In 2018, a so-called crisis developed in the Cochrane network of systematic reviewers. It was widely depicted in terms of two competing narratives – [a] “bad behaviour” by one individual and [b] scientific and moral decline within Cochrane. This presentation will report the attempt of an interdisciplinary group of scholars (from medicine, sociology, critical management studies and science and technology studies) to distil insights on the structural, ethical and linguistic issues underpinning the crisis, without taking a definitive position on the accuracy of either narrative. It is based on a recently published paper (Greenhalgh et al, J Eval Clin Pract 2019, DOI: 10.1111/jep.13124). Prof Greenhalgh will draw on (among other theories) Becker’s notion of moral entrepreneurship and Foucault’s conceptualisation of power to analyse the claims and counter-claims made by different parties. Both narratives include strong moral claims about the science of systematic review and the governance of scientific organisations. The expelled individual and his supporters defined good systematic reviews in terms of a particular kind of methodological rigour and elimination of bias, and good governance largely in terms of measures to achieve independence from industry influence. Most of Cochrane’s Governing Board and their sympathisers evaluated systematic reviews according to a broader range of criteria, incorporating attention to relationships among reviewers and reflexivity and dialogue around scientific and other judgements. They viewed governance partly in terms of accountability to an external advisory group. Power-knowledge alignments in Cochrane have emerged from, and contributed to, a particular system of meaning which is now undergoing evolution and challenge. The author will propose that polarising Cochrane’s “crisis” into two narratives, only one of which is true, is less fruitful than viewing it in terms of a duality consisting of tensions between the two positions, each with some validity. Having framed the conflict as primarily philosophical and political rather than methodological, the author will use the seminar series’ theme of ‘translation’ to illustrate how the scholars on both poles of this divide might harness their tensions productively.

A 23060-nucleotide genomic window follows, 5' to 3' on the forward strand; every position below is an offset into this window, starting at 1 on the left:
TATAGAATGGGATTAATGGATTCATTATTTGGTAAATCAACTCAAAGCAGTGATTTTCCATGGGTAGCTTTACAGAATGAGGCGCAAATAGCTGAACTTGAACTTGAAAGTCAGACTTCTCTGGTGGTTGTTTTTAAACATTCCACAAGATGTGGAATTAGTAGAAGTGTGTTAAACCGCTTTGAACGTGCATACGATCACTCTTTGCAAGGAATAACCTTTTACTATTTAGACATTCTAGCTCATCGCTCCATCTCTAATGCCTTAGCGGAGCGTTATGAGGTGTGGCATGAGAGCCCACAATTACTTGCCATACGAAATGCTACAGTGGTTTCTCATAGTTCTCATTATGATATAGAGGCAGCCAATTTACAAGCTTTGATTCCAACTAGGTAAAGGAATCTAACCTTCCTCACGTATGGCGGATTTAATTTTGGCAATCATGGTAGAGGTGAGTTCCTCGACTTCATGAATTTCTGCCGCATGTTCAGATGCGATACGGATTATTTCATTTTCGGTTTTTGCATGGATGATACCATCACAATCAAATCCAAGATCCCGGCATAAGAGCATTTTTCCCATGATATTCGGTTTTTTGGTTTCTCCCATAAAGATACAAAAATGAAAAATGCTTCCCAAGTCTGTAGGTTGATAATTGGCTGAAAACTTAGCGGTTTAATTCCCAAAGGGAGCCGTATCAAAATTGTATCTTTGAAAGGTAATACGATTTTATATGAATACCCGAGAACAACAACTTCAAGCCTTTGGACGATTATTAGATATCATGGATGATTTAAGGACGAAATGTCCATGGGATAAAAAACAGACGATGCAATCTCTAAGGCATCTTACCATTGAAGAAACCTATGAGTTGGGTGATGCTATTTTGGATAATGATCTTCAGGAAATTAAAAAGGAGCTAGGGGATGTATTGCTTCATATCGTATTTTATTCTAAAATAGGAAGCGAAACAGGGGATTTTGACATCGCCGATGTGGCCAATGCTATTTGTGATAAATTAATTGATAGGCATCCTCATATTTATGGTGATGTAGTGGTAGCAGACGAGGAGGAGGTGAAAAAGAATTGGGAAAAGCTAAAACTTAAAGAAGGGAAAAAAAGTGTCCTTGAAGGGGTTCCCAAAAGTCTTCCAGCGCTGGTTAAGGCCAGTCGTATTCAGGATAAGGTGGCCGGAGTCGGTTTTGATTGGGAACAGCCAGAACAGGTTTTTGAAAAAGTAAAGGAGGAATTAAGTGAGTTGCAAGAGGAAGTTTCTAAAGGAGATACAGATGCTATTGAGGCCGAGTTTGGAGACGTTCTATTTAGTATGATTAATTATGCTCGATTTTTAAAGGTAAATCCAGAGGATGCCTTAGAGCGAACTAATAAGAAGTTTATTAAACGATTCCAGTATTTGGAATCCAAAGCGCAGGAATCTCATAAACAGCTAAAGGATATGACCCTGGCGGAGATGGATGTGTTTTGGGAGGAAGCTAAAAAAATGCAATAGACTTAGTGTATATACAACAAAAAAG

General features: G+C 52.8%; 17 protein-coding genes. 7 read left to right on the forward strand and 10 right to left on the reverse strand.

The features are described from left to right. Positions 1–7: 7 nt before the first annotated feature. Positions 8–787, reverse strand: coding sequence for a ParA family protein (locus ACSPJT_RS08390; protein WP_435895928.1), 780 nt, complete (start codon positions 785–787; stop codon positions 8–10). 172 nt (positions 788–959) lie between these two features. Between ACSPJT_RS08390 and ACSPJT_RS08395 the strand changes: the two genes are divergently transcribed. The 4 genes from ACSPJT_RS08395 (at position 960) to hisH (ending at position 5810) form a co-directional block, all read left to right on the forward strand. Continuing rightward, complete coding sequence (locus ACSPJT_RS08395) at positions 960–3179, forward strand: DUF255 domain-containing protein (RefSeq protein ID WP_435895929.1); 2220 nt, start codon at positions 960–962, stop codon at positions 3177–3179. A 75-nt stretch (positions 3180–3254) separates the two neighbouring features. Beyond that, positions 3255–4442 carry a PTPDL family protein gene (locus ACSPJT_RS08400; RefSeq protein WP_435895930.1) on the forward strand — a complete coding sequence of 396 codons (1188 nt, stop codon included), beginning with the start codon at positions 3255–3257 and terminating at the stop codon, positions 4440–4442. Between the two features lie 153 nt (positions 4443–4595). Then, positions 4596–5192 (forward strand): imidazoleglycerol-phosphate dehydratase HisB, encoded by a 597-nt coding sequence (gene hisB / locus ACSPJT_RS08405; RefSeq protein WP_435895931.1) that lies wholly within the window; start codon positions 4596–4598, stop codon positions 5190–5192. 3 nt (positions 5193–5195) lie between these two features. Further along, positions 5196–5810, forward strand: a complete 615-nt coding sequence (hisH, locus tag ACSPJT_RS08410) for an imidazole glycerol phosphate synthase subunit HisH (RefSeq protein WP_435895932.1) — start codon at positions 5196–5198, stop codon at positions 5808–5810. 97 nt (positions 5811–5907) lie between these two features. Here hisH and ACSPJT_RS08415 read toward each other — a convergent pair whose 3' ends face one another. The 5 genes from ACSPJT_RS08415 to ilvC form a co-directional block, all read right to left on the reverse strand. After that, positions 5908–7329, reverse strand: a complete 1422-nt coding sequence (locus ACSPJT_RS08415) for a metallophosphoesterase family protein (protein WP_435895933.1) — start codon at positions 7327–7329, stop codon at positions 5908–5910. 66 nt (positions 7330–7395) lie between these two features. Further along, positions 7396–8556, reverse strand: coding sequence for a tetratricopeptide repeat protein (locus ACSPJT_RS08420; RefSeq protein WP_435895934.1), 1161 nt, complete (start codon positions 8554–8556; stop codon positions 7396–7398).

Tea and coffee provided.